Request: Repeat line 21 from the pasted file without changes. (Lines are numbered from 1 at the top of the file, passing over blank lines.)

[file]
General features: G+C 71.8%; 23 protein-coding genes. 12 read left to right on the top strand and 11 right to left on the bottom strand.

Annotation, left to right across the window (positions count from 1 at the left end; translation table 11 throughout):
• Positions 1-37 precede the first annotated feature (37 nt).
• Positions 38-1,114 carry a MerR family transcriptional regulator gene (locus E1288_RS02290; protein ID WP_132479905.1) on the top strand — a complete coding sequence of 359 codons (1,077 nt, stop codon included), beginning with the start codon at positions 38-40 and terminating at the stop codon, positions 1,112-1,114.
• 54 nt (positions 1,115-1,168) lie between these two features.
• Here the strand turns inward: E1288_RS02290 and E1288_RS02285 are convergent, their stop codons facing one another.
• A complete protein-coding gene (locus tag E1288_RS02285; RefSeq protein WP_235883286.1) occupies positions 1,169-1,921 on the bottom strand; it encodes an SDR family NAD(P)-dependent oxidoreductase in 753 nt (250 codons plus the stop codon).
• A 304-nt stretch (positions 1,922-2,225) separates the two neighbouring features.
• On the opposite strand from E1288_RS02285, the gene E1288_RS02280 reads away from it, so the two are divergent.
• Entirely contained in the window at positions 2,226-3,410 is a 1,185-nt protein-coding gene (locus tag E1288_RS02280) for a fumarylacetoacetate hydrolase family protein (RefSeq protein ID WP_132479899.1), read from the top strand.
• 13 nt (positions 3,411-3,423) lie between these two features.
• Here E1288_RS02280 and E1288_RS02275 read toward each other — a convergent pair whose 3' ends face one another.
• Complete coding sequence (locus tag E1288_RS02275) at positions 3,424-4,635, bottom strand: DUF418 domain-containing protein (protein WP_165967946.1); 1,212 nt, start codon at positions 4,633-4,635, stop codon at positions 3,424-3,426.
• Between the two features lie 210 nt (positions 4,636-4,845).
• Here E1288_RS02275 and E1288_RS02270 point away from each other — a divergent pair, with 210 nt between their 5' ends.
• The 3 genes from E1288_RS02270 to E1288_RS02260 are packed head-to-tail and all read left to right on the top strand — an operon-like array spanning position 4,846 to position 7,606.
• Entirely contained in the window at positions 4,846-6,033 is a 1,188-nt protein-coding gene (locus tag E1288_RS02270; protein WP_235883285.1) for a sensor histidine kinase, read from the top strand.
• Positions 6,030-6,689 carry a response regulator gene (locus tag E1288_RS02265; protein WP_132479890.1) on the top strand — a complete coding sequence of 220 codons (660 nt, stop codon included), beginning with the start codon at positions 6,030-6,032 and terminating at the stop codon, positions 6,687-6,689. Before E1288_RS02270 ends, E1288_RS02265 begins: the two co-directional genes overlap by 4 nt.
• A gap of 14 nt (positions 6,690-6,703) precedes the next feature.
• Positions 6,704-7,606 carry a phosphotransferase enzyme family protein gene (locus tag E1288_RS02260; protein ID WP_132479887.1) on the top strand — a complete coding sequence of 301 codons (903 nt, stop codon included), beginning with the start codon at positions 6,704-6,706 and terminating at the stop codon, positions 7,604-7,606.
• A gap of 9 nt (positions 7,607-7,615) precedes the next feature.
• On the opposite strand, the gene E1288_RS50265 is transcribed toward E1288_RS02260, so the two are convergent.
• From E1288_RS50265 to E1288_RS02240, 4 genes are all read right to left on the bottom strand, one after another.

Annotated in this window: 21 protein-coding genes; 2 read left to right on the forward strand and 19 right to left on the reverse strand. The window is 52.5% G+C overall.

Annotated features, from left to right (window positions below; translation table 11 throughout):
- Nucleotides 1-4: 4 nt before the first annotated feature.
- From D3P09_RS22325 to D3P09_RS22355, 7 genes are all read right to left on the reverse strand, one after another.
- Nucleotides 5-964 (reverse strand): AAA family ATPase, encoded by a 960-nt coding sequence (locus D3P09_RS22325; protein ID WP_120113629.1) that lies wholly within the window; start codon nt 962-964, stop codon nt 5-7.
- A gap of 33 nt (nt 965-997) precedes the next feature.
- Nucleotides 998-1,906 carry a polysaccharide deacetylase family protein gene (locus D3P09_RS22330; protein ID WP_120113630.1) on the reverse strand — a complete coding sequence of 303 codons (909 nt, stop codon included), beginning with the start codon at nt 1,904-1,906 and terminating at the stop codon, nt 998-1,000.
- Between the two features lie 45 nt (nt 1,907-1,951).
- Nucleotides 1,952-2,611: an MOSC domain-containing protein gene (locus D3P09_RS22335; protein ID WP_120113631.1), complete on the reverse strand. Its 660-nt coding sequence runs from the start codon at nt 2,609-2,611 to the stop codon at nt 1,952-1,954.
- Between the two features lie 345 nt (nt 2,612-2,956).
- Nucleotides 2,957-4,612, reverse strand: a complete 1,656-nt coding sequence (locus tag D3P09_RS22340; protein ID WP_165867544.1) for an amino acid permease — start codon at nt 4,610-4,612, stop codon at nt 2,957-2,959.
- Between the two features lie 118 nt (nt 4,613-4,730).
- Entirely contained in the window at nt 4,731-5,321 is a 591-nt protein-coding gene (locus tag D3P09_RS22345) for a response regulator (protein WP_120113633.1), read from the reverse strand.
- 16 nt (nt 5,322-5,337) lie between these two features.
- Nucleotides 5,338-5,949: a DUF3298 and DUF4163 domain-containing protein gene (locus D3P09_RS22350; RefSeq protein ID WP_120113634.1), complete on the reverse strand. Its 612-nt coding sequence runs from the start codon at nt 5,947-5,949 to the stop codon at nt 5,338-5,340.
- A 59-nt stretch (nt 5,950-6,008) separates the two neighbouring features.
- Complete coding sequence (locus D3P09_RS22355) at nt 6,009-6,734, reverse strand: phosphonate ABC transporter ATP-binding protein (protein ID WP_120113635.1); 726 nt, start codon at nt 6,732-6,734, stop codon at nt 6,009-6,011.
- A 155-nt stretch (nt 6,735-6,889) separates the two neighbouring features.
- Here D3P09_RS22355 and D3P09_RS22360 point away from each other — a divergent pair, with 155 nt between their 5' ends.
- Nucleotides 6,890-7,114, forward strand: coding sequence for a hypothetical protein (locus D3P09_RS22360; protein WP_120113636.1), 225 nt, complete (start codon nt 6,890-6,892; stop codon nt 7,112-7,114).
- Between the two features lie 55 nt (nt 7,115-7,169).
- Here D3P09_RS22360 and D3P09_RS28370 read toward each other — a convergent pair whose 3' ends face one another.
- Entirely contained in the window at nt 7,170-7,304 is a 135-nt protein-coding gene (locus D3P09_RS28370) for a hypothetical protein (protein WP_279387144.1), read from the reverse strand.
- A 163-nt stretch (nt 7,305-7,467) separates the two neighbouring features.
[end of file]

• A gap of 9 nt (positions 7,607-7,615) precedes the next feature.